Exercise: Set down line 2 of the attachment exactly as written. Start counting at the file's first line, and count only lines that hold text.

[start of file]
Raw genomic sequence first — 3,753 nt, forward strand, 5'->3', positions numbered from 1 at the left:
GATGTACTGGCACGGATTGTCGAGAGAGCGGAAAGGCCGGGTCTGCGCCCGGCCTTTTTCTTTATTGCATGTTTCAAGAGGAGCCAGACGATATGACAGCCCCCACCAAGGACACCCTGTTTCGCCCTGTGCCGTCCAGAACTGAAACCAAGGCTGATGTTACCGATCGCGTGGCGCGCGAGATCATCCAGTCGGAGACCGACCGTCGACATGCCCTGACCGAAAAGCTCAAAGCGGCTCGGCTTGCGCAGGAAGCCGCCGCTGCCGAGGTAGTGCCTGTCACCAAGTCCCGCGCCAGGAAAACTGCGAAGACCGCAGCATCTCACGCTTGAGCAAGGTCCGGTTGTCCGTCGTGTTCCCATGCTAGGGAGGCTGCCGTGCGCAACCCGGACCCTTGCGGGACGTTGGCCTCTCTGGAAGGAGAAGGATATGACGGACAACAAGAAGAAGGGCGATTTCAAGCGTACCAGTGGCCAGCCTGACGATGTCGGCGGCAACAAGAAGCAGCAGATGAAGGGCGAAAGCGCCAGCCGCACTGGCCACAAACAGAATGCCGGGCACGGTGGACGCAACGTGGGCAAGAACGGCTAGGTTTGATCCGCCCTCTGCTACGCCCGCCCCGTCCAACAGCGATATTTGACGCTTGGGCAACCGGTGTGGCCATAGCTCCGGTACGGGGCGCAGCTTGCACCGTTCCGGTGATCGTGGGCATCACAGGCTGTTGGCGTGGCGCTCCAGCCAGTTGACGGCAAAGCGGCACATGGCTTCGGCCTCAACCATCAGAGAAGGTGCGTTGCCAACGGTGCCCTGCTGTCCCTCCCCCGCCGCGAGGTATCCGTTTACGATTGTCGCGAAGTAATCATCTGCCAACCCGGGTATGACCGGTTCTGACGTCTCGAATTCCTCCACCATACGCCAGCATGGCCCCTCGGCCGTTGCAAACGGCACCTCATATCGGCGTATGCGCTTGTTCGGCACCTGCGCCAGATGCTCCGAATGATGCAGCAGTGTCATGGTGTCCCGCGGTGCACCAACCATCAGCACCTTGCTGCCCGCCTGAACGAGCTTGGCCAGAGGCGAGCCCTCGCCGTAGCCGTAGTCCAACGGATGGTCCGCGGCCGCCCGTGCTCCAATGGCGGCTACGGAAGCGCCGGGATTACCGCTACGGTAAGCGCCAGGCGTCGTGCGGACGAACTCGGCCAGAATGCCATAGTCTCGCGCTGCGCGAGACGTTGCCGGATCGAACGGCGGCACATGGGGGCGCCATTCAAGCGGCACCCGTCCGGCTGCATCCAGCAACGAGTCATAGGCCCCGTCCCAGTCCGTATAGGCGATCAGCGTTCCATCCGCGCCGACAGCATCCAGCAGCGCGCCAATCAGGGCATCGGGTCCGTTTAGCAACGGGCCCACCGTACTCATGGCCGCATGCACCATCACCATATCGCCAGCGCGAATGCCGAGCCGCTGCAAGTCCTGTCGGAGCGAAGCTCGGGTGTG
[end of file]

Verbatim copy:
GATGTACTGGCACGGATTGTCGAGAGAGCGGAAAGGCCGGGTCTGCGCCCGGCCTTTTTCTTTATTGCATGTTTCAAGAGGAGCCAGACGATATGACAGCCCCCACCAAGGACACCCTGTTTCGCCCTGTGCCGTCCAGAACTGAAACCAAGGCTGATGTTACCGATCGCGTGGCGCGCGAGATCATCCAGTCGGAGACCGACCGTCGACATGCCCTGACCGAAAAGCTCAAAGCGGCTCGGCTTGCGCAGGAAGCCGCCGCTGCCGAGGTAGTGCCTGTCACCAAGTCCCGCGCCAGGAAAACTGCGAAGACCGCAGCATCTCACGCTTGAGCAAGGTCCGGTTGTCCGTCGTGTTCCCATGCTAGGGAGGCTGCCGTGCGCAACCCGGACCCTTGCGGGACGTTGGCCTCTCTGGAAGGAGAAGGATATGACGGACAACAAGAAGAAGGGCGATTTCAAGCGTACCAGTGGCCAGCCTGACGATGTCGGCGGCAACAAGAAGCAGCAGATGAAGGGCGAAAGCGCCAGCCGCACTGGCCACAAACAGAATGCCGGGCACGGTGGACGCAACGTGGGCAAGAACGGCTAGGTTTGATCCGCCCTCTGCTACGCCCGCCCCGTCCAACAGCGATATTTGACGCTTGGGCAACCGGTGTGGCCATAGCTCCGGTACGGGGCGCAGCTTGCACCGTTCCGGTGATCGTGGGCATCACAGGCTGTTGGCGTGGCGCTCCAGCCAGTTGACGGCAAAGCGGCACATGGCTTCGGCCTCAACCATCAGAGAAGGTGCGTTGCCAACGGTGCCCTGCTGTCCCTCCCCCGCCGCGAGGTATCCGTTTACGATTGTCGCGAAGTAATCATCTGCCAACCCGGGTATGACCGGTTCTGACGTCTCGAATTCCTCCACCATACGCCAGCATGGCCCCTCGGCCGTTGCAAACGGCACCTCATATCGGCGTATGCGCTTGTTCGGCACCTGCGCCAGATGCTCCGAATGATGCAGCAGTGTCATGGTGTCCCGCGGTGCACCAACCATCAGCACCTTGCTGCCCGCCTGAACGAGCTTGGCCAGAGGCGAGCCCTCGCCGTAGCCGTAGTCCAACGGATGGTCCGCGGCCGCCCGTGCTCCAATGGCGGCTACGGAAGCGCCGGGATTACCGCTACGGTAAGCGCCAGGCGTCGTGCGGACGAACTCGGCCAGAATGCCATAGTCTCGCGCTGCGCGAGACGTTGCCGGATCGAACGGCGGCACATGGGGGCGCCATTCAAGCGGCACCCGTCCGGCTGCATCCAGCAACGAGTCATAGGCCCCGTCCCAGTCCGTATAGGCGATCAGCGTTCCATCCGCGCCGACAGCATCCAGCAGCGCGCCAATCAGGGCATCGGGTCCGTTTAGCAACGGGCCCACCGTACTCATGGCCGCATGCACCATCACCATATCGCCAGCGCGAATGCCGAGCCGCTGCAAGTCCTGTCGGAGCGAAGCTCGGGTGTG